Attorneys: FBI paid $41K to ISIS terror case informant 'Rover'

Attorneys for the six men accused of trying to flee the Twin Cities to join the terrorist group ISIS are demanding federal prosecutors identify an informant who played a key role in cracking the case.

The FBI paid an informant who went by the name "Rover" and was identified in court documents as CHS. CHS was paid more than $41,000 from January 2014 to May 2015, according to documents filed Thursday in U.S. District Court by Minneapolis-based attorney Andrew Birrell.

Attorneys for Hamza Ahmed, Adnan Farah, Abdirahman Daud, Zacharia Abdurahman, Hanad Musse and Guled Omar, question the informant's credibility. They say investigators knew CHS lied about his criminal history and recently admitted to the FBI that before becoming an informant, CHS was part of a conspiracy to provide material support to a foreign terrorist organization.

Documents also say that one of the six, Musse, told CHS he would no longer travel to join ISIS and that FBI agents confirmed that fact in preliminary and detention hearings.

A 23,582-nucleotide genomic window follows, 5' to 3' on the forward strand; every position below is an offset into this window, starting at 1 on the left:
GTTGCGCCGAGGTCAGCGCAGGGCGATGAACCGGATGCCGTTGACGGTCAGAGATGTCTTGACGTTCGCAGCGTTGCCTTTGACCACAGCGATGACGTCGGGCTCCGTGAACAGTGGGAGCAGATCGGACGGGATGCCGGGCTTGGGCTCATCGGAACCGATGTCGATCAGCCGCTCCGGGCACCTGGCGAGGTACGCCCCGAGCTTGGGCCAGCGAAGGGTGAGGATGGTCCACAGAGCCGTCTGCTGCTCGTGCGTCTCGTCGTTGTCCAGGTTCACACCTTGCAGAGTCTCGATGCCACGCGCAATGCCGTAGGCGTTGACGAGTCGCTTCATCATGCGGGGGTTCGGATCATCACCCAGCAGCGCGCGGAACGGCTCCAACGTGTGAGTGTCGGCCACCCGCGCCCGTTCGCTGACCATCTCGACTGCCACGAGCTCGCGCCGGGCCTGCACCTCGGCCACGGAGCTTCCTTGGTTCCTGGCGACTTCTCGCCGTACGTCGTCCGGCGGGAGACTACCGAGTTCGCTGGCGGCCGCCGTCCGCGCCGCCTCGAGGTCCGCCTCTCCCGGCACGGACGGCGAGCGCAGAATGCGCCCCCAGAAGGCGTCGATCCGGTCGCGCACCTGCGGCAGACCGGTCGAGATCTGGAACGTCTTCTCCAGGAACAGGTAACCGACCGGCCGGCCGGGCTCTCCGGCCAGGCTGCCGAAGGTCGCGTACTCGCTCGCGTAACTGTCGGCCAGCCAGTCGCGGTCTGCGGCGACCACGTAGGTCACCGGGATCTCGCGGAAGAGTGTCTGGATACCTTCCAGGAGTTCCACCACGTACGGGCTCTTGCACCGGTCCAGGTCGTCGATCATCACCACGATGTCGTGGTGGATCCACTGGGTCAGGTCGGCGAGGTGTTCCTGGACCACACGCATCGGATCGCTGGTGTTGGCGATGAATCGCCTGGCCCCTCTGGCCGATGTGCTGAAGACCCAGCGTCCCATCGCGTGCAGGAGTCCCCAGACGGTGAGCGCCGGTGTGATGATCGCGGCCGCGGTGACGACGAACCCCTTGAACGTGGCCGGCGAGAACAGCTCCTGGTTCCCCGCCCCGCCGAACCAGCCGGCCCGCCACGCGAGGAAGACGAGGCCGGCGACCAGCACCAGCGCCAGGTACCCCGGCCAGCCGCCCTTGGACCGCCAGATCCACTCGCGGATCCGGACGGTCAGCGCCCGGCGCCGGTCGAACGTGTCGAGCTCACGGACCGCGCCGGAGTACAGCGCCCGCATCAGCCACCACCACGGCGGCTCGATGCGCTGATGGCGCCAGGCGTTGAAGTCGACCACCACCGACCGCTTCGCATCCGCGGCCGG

"Despite lying under oath multiple times and having participated in the same conduct charged in the indictment, the informant remains free," Musse's attorney Andrew Birrell wrote. "The informant's credibility and motivation will be central to the defense."

A spokesman for U.S. Attorney Andrew Luger declined to comment on the most recent filings and said federal prosecutors plan to respond in court.

The informant's role in the counterterrorism sweep has caused an uproar in the Somali and Muslim community in Minnesota. Family members of the accused six have expressed anger against the informant, someone they considered a close friend who shared their dinner table.

Executive Director for the Minnesota Council on American-Islamic Relations Jaylani Hussein said the use of informants has created "a great deal of distrust between law enforcement and the community."

CAIR often receives calls seeking advice on how to respond to FBI agents digging for information about friends and family. Hussein said there has been an increase in those calls over the past few months.

It's important to cooperate with law enforcement, he added, but in a way that protects individuals' rights.

"We know law enforcement has in the past abused some of these tactics," he said. "Most of the time we've learned that informants who are actually informants are not individuals who chose to become informants. Many of them are forced to become an informant because of a criminal case pending against them."

Court documents filed Thursday also request access to the informant for interviews and say CHS' testimony is critical to the defense. Withholding the informant's identity would violate fundamental principles of fairness.

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